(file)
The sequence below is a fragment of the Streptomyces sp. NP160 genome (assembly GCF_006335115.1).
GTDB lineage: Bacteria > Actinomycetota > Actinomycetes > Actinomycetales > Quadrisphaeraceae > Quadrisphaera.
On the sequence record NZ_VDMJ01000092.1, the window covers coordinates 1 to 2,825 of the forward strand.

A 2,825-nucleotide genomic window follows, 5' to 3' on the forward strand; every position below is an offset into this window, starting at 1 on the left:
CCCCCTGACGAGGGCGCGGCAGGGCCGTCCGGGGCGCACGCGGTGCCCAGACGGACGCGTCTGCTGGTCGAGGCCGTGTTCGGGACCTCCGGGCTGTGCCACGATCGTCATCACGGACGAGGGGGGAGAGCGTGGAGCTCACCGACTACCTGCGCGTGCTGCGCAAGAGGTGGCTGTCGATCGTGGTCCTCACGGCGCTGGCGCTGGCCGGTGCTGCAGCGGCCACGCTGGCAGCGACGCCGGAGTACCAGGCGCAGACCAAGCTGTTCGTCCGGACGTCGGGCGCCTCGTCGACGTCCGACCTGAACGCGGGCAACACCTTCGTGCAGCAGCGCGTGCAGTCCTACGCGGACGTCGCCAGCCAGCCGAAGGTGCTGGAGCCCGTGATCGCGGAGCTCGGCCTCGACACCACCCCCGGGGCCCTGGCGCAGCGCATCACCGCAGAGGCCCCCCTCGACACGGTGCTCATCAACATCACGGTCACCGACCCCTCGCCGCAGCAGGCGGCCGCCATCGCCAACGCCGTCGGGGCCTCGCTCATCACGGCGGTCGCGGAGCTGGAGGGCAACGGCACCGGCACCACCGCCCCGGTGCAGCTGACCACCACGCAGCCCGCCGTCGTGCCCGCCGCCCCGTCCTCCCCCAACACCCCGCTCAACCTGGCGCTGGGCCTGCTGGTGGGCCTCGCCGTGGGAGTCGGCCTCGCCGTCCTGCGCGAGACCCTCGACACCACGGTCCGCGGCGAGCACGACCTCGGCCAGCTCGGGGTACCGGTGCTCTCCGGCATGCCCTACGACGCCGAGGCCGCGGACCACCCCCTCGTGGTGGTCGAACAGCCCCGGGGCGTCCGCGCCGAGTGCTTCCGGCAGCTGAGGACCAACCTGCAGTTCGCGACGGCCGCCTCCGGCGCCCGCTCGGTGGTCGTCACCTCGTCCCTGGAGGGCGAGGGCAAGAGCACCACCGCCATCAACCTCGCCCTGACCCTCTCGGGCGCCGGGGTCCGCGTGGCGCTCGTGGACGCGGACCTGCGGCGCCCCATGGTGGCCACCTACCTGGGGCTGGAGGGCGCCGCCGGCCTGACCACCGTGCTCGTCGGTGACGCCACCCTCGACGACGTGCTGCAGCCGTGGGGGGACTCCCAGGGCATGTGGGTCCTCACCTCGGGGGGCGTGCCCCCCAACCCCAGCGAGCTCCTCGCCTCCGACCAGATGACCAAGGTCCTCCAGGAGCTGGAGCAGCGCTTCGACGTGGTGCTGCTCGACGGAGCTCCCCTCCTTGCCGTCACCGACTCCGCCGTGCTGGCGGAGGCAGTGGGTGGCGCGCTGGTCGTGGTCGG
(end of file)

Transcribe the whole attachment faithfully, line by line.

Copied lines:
The sequence below is a fragment of the Streptomyces sp. NP160 genome (assembly GCF_006335115.1).
GTDB lineage: Bacteria > Actinomycetota > Actinomycetes > Actinomycetales > Quadrisphaeraceae > Quadrisphaera.
On the sequence record NZ_VDMJ01000092.1, the window covers coordinates 1 to 2,825 of the forward strand.

A 2,825-nucleotide genomic window follows, 5' to 3' on the forward strand; every position below is an offset into this window, starting at 1 on the left:
CCCCCTGACGAGGGCGCGGCAGGGCCGTCCGGGGCGCACGCGGTGCCCAGACGGACGCGTCTGCTGGTCGAGGCCGTGTTCGGGACCTCCGGGCTGTGCCACGATCGTCATCACGGACGAGGGGGGAGAGCGTGGAGCTCACCGACTACCTGCGCGTGCTGCGCAAGAGGTGGCTGTCGATCGTGGTCCTCACGGCGCTGGCGCTGGCCGGTGCTGCAGCGGCCACGCTGGCAGCGACGCCGGAGTACCAGGCGCAGACCAAGCTGTTCGTCCGGACGTCGGGCGCCTCGTCGACGTCCGACCTGAACGCGGGCAACACCTTCGTGCAGCAGCGCGTGCAGTCCTACGCGGACGTCGCCAGCCAGCCGAAGGTGCTGGAGCCCGTGATCGCGGAGCTCGGCCTCGACACCACCCCCGGGGCCCTGGCGCAGCGCATCACCGCAGAGGCCCCCCTCGACACGGTGCTCATCAACATCACGGTCACCGACCCCTCGCCGCAGCAGGCGGCCGCCATCGCCAACGCCGTCGGGGCCTCGCTCATCACGGCGGTCGCGGAGCTGGAGGGCAACGGCACCGGCACCACCGCCCCGGTGCAGCTGACCACCACGCAGCCCGCCGTCGTGCCCGCCGCCCCGTCCTCCCCCAACACCCCGCTCAACCTGGCGCTGGGCCTGCTGGTGGGCCTCGCCGTGGGAGTCGGCCTCGCCGTCCTGCGCGAGACCCTCGACACCACGGTCCGCGGCGAGCACGACCTCGGCCAGCTCGGGGTACCGGTGCTCTCCGGCATGCCCTACGACGCCGAGGCCGCGGACCACCCCCTCGTGGTGGTCGAACAGCCCCGGGGCGTCCGCGCCGAGTGCTTCCGGCAGCTGAGGACCAACCTGCAGTTCGCGACGGCCGCCTCCGGCGCCCGCTCGGTGGTCGTCACCTCGTCCCTGGAGGGCGAGGGCAAGAGCACCACCGCCATCAACCTCGCCCTGACCCTCTCGGGCGCCGGGGTCCGCGTGGCGCTCGTGGACGCGGACCTGCGGCGCCCCATGGTGGCCACCTACCTGGGGCTGGAGGGCGCCGCCGGCCTGACCACCGTGCTCGTCGGTGACGCCACCCTCGACGACGTGCTGCAGCCGTGGGGGGACTCCCAGGGCATGTGGGTCCTCACCTCGGGGGGCGTGCCCCCCAACCCCAGCGAGCTCCTCGCCTCCGACCAGATGACCAAGGTCCTCCAGGAGCTGGAGCAGCGCTTCGACGTGGTGCTGCTCGACGGAGCTCCCCTCCTTGCCGTCACCGACTCCGCCGTGCTGGCGGAGGCAGTGGGTGGCGCGCTGGTCGTGGTCGG